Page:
I finally finished Smith’s Wealth of Nations. I am not going to go much into his economics as I assume most of you are familiar with the laws of supply and demand. However this book is much more than just a text of basic economic theory.
The first problem I had was getting comfortable with the use of English as it existed in the 1770 in Great Britain, once past this many parts of the book were interesting from the stand point of an observant person who was using highly detailed examples of how the competition between the nations of the effected the economic system and how mercantilism was used to the benefit of certain elites of the various national societies and for the benefit of the whole of the national society, he examines many things including the effect of colonies on the home countries, including the reasons for graft in the British Empire in India.
One thing I did learn is that the labor theory of value didn’t originate with Marx, it the entire basis of Smith’s work.
As I mentioned in my previous posts that I thought this book may be being used by many as the Bible is, i.e. promoting parts they like and ignoring parts they don’t. So here are a few quotes you don’t normally hear.
” In civilized society, he (man) stands at all times in need of the co-operation and the assistance of great multitudes, while his whole life is scarce sufficient to gain the friendship of a few persons.” Pg. 15
“Servants, laborers and workmen of different kinds, make up the far greater part of every great political society. But what improves the greater part can never be regarded as an inconveniency to the whole. No society can surely be flourishing and happy, of which the far greater part of the members are poor and miserable. It is but equity, besides, that they who feed, cloath and lodge the whole body of the people, should have such a share of the produce of their own labor as to be themselves tolerably well, fed, clothed and lodged.” Pg. 90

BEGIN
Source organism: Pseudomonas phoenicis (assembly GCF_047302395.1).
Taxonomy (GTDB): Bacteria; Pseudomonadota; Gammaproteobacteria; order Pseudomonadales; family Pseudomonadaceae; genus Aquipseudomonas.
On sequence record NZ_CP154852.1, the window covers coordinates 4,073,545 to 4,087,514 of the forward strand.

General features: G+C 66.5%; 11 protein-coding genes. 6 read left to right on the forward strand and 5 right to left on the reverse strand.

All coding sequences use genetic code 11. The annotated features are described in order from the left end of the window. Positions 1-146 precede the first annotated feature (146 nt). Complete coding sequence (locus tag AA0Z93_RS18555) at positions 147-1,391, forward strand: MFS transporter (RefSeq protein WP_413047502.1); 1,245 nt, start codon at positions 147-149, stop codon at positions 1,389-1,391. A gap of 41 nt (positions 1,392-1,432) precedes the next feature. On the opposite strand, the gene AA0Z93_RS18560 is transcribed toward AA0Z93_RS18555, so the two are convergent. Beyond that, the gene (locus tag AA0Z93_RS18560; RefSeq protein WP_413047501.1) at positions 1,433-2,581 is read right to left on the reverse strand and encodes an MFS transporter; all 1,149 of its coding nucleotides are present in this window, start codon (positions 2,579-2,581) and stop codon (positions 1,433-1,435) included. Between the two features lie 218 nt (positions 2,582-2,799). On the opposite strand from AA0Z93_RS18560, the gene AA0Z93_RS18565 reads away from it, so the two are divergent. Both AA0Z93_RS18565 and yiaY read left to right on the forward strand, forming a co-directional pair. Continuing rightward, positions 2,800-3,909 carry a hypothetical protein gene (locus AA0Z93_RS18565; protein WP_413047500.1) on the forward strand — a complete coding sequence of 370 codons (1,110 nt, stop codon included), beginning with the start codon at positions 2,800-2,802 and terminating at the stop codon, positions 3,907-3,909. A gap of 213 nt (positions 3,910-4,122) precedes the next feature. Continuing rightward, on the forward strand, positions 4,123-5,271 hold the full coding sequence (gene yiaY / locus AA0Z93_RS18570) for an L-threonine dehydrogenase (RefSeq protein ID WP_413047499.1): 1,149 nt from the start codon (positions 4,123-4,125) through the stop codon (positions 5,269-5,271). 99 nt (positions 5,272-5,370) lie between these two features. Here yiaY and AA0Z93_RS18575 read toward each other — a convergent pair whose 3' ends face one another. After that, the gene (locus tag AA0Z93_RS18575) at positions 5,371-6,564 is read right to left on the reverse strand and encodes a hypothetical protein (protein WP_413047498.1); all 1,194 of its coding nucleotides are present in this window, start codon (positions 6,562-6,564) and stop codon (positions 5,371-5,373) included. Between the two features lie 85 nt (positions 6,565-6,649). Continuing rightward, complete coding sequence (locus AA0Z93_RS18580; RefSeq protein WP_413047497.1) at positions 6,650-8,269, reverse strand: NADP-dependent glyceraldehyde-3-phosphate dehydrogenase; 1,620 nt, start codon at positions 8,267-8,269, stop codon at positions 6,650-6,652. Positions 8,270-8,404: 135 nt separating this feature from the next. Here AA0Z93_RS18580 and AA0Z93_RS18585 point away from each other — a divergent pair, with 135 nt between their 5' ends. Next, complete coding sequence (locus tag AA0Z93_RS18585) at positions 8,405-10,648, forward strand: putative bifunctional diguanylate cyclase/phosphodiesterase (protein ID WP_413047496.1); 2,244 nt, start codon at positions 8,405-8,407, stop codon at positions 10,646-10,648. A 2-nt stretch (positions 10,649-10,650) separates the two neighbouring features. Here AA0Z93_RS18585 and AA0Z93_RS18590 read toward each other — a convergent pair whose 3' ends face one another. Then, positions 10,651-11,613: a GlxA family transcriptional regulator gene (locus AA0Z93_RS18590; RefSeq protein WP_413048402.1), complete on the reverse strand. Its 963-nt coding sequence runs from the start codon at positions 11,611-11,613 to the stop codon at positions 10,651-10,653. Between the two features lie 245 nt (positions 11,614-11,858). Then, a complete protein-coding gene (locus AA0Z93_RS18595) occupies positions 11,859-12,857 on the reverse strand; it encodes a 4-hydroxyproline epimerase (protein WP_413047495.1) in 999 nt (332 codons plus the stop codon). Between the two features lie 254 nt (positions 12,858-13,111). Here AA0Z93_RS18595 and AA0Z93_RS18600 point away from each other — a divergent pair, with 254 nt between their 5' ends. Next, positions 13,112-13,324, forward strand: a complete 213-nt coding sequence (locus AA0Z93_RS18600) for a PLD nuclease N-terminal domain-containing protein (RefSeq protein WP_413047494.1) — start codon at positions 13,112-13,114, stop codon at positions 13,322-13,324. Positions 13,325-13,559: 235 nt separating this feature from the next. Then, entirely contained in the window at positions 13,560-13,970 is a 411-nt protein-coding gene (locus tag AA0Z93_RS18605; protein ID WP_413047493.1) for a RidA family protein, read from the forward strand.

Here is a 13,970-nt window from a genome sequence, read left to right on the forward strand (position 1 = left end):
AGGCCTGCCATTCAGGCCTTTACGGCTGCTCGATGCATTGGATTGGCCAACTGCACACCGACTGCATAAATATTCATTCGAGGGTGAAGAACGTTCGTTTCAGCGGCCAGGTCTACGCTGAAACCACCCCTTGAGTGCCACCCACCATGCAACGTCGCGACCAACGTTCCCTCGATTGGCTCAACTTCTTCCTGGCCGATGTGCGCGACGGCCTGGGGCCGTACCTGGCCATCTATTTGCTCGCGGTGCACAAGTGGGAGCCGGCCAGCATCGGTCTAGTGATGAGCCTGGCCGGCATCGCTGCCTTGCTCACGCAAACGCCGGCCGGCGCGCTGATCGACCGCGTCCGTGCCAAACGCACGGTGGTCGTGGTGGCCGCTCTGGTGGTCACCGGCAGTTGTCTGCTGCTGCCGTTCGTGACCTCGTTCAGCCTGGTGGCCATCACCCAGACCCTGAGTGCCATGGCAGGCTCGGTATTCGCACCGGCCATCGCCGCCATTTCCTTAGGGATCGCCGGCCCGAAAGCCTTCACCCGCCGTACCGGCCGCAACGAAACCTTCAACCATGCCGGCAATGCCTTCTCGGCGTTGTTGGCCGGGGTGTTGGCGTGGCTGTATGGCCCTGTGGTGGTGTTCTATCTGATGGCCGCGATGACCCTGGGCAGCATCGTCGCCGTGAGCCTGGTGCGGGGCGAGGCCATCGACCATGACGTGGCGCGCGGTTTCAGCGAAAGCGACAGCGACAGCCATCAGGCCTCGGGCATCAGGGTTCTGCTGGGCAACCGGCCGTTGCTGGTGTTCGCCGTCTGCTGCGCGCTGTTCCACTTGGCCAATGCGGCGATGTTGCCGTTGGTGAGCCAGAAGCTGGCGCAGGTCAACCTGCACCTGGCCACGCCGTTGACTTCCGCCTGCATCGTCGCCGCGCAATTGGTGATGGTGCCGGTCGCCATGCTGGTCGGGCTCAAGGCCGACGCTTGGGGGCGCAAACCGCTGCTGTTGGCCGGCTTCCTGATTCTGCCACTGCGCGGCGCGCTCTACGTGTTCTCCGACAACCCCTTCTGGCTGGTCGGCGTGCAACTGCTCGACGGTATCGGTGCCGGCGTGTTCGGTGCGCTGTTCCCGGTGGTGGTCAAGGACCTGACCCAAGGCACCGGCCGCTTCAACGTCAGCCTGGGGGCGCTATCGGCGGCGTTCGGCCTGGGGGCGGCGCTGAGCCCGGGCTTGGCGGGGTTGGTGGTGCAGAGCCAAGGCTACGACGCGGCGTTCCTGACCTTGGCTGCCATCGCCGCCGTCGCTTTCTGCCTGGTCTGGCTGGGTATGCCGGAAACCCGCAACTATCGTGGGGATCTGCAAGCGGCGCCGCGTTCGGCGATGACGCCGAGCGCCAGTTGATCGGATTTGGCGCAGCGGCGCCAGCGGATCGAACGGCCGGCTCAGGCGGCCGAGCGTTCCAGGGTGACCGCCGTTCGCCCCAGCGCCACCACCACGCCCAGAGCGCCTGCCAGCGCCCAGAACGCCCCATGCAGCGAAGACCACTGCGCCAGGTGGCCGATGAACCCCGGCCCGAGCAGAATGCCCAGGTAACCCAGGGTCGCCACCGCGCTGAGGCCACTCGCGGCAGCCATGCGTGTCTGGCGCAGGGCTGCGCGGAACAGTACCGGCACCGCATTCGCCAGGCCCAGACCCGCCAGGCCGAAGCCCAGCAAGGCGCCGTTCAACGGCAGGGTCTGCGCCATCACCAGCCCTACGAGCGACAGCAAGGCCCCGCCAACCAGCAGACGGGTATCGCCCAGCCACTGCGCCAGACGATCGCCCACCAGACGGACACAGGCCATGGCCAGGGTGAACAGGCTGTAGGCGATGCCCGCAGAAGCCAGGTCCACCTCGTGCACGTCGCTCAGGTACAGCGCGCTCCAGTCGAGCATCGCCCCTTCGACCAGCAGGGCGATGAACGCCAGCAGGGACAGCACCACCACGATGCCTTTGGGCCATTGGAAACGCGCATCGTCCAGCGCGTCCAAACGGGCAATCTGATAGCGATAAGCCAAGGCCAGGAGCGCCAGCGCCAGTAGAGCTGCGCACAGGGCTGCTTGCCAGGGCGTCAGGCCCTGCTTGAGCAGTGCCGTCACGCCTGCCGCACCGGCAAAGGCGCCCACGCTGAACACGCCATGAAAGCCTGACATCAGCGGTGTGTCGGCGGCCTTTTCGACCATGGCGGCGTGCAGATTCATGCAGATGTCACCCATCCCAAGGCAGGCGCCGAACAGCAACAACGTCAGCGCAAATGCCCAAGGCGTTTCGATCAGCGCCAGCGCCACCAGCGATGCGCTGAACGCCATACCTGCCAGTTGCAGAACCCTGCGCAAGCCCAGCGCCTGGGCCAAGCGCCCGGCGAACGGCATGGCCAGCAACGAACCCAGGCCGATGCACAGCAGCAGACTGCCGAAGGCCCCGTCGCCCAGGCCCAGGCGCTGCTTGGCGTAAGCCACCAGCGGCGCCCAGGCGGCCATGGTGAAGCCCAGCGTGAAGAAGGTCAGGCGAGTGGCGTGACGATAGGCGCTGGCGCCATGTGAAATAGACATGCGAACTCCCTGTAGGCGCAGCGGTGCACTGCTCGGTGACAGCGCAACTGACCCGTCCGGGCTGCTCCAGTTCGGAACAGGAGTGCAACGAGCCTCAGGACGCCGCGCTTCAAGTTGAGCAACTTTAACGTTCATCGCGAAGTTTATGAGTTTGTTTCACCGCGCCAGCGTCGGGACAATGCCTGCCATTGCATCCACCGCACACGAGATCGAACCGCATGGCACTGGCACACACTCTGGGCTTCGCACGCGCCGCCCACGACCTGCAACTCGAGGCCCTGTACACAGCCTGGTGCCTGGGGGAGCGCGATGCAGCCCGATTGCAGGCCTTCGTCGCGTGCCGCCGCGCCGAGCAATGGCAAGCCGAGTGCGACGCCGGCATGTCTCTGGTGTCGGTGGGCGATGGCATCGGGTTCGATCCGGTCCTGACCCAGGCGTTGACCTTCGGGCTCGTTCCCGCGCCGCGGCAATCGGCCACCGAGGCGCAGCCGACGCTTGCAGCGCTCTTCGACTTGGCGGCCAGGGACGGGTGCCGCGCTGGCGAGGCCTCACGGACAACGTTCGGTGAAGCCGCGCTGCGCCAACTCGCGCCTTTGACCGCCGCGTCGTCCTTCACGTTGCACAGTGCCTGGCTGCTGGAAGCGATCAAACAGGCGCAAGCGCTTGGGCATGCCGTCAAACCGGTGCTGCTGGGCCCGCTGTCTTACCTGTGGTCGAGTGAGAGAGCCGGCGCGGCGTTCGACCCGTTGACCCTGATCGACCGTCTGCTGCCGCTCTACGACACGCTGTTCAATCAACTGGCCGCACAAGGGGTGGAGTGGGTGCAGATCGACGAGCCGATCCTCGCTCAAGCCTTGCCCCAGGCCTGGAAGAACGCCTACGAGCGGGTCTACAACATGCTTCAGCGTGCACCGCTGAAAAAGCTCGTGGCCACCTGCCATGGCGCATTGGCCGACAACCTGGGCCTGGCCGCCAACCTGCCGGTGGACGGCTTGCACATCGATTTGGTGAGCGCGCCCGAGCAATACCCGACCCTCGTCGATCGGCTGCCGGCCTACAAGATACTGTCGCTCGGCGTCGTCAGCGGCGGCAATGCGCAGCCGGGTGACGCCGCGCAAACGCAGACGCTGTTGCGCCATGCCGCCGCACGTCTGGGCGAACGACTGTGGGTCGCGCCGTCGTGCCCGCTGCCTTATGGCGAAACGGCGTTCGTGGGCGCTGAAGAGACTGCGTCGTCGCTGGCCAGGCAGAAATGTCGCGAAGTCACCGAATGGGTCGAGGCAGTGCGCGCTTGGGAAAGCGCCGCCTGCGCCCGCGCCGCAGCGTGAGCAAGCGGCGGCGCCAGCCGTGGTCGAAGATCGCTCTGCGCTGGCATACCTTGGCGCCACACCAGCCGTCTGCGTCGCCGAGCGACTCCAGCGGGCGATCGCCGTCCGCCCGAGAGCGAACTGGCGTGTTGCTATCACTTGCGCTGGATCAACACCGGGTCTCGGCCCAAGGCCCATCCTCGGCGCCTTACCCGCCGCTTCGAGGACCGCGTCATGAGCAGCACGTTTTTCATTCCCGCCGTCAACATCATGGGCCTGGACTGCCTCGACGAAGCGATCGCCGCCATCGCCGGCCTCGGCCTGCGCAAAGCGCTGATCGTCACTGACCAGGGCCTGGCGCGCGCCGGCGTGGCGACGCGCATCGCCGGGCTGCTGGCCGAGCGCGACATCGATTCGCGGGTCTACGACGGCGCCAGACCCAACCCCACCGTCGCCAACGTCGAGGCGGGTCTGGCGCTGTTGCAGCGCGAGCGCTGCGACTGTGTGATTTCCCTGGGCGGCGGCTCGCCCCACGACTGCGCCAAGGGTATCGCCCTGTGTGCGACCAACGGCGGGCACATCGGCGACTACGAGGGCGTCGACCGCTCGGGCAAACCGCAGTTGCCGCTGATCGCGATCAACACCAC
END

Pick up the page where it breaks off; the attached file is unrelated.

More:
“Our merchants and master manufacturers complain much of the bad effects of high wages in raising the price, and thereby lessening the sale of their goods both at home and abroad. They say nothing concerning the bad effects of high profits. They are silent with the pernicious effects of their own gains. They complain only of those of other people.” Pg. 113
“Honor makes a great part of the reward of all honorable professions.” Pg. 117
“The chance of gain is by everyman more or less over-valued and the chance of loss is by most men under-valued.” Pg. 124
“With the greater part of the rich people, the chief enjoyment of riches consists in the parade of riches, which in their eyes is never so complete as when they appear to possess those decisive marks of opulence which nobody can possess but themselves.”
“The sovereign, for example, with all the officers both of justice and war who serve under him, the whole army and navy, are unproductive laborers.” Pg. 361
“Both the productive (wealth producing) and unproductive laborers, and those who do not labor at all, are equally maintained by the annual produce of the land and the labor of the country.” Pg. 361
“The progress of our North American and West Indian colonies would have been much less rapid, had not the capital but what belonged to themselves been employed in exporting their surplus produce.”
[ Wonder what the New England merchants thought of this idea? Smith’s argument could be used by the British merchants to justify their control of colonial trade. –GRH]
“The government of an exclusive company of merchants is, perhaps, the worst of all governments for any country whatever.” Pg. 615
“Our merchants frequently complain of the high wages of British labor as the cause of manufactures being undersold in foreign markets, but they are silent about the high profits of stock. They complain about of the extravagant gain of other people, but say nothing, but say nothing of their own.” Pg. 648
” The discipline of colleges and universities is in general contrived, not for the benefit of the students, but for the interest, or more properly speaking, for the ease of the masters.” Pg. 824
“The first reformers found the Greek text of the new testament, and even the Hebrew text of the old, more favorable to their opinions, than the vulgate translation, which, as might naturally be supposed had been generally accommodated to the support of the doctrines of the catholic church.” Pg. 822
“Times of violent religious controversy have generally been times of equally violent political faction.” Pg.850
“Science is the great antidote to the poison of enthusiasm and superstition, . . . ” Pg. 855
The sections “Religious Instruction” pg. 846-875 and Education of Youth Pg. 819 – 846 are excellent and still very relevant today.